Friday, 7 March 2008

ART IN THE SERVICE OF EVIL

An artist designed pretty flourishes into this little piece of metalwork ...



... on an instrument of torture which was inserted into a victim and expanded by means of a screw device to tear through the victim's internal organs, causing an excruciating death.


Not only did artists design this object with an aesthetically pleasing look, they updated its design over the years to keep up with the latest fashions.




An aesthetic object such as this poses interesting questions at each stage of the production process:


  • The client who commissioned it could have settled for a plain, functional tool. He was sensitive enough to desire a pretty design, yet totally insensitive to the piteous howls of his victim;

  • The artist who designed it summoned all his taste and talent to put the most beautiful design on a tool for mutilating human beings;

  • The victim of the torture was faced with a most inhuman death which his tormentors took special care to package in a stylish, civilized form.

But this week, we don't care about any of those questions because after all, this is a blog about illustration art. Instead, we care about the question: Does the sponsor affect the quality of the art?

We often hear that illustration is an inferior art form because it is commissioned by corporations to serve commercial interests. Here are some pictures from the 1960s by the great Bob Peak. They were bold, innovative, well designed drawings but they helped to sell cigarettes.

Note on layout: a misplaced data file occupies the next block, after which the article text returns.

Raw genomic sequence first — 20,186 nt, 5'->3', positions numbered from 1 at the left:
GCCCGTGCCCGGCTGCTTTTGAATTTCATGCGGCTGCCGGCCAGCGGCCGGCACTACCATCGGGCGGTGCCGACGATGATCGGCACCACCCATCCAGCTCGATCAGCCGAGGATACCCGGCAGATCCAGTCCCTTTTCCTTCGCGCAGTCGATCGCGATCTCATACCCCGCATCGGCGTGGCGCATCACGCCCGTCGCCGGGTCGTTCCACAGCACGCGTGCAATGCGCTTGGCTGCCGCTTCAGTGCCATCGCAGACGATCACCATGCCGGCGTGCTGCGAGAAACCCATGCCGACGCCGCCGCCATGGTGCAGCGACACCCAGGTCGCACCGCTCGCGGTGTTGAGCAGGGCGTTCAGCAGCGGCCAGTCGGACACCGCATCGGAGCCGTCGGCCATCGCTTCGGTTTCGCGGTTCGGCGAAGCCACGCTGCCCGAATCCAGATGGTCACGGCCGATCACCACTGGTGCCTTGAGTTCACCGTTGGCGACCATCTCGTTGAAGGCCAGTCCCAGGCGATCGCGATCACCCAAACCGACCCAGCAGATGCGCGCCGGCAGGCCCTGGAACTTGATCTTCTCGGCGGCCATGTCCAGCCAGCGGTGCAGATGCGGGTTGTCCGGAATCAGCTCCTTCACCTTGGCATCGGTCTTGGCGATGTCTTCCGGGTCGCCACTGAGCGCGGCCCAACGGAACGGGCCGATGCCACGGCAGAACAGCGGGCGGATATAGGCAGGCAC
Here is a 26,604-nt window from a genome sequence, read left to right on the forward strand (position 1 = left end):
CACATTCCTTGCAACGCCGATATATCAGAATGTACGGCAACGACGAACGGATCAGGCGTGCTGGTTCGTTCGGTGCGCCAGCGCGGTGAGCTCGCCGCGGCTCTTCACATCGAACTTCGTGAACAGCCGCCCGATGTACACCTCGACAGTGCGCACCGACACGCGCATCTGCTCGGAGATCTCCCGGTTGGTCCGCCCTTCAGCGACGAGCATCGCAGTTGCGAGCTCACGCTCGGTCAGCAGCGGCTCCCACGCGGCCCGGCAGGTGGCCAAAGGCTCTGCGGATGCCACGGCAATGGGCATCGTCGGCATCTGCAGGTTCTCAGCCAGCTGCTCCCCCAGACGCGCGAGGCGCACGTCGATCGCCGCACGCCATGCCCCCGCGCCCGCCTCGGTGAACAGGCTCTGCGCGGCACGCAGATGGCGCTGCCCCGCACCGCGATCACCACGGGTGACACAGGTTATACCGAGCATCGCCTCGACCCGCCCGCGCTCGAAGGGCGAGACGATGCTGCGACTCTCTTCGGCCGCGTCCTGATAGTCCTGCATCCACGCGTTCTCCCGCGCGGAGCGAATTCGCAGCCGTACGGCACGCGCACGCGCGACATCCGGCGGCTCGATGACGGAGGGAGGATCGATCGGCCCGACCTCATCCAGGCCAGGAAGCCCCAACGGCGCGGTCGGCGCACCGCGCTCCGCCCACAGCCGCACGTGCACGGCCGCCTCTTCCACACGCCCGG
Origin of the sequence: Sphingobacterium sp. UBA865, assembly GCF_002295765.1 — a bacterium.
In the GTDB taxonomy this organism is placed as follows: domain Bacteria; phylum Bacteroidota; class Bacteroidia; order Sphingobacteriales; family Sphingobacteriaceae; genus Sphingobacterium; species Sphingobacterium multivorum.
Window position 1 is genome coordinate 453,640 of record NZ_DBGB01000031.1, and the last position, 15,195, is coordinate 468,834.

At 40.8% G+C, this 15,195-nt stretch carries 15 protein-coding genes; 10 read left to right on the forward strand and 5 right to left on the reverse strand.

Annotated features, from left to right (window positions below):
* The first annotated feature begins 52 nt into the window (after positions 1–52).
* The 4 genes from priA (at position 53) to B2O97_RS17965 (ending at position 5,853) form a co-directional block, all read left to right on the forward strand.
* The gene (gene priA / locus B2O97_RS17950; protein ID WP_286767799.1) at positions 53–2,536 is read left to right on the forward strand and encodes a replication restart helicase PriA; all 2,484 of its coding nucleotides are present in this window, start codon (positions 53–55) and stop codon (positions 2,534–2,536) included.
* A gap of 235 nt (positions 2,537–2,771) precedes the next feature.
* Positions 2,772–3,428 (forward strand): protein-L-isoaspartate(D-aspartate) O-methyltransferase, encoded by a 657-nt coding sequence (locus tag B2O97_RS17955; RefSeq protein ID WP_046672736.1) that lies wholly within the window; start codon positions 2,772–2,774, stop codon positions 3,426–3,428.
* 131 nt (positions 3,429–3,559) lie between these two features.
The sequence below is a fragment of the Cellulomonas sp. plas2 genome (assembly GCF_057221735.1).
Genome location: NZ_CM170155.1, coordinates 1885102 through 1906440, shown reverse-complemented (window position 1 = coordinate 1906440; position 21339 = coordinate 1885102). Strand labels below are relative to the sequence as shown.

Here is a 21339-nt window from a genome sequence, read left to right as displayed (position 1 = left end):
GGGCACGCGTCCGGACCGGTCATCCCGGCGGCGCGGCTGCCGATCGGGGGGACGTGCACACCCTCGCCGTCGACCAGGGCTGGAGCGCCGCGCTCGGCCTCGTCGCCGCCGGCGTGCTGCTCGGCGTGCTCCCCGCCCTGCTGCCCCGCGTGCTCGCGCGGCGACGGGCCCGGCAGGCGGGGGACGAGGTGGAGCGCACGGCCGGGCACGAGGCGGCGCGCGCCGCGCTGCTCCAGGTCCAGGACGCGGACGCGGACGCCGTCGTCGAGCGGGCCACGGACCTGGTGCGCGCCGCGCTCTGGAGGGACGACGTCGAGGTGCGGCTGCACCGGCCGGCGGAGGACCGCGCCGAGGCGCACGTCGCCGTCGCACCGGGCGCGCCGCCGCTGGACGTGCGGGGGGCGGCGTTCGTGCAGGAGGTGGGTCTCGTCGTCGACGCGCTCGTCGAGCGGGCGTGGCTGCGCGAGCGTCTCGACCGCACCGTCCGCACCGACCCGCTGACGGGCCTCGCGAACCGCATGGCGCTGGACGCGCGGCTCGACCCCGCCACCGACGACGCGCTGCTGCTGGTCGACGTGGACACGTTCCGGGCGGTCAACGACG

Does the morality of the sponsor's goal affect the aesthetic quality of these images?

If you are fortunate enough to visit the Spanish town of Santillana del Mar, you should spend time in their Museum of the Inquisition. Seen from one perspective, it provides a blood-curdling record of fiends who tortured in the name of religious piety. But it can also be viewed as a conventional sculpture museum, displaying the beautiful work of very talented silver smiths, iron workers and artisans in wood. You can be horrified by the content and still be impressed by the form.

I've never found a rule that governs all art, but a good starting point for some serious thinking might be:
There should be no argument in regard to morality in art; there is no morality in nature.
Rodin said that. And here's an additional perspective:
Many mediocre pictures of lofty subjects hang in art museums. Many brilliant pictures of dishwashing detergent can be found in magazine ads. Nobody has yet established a clear connection between purity of motive and quality of art.
I said that.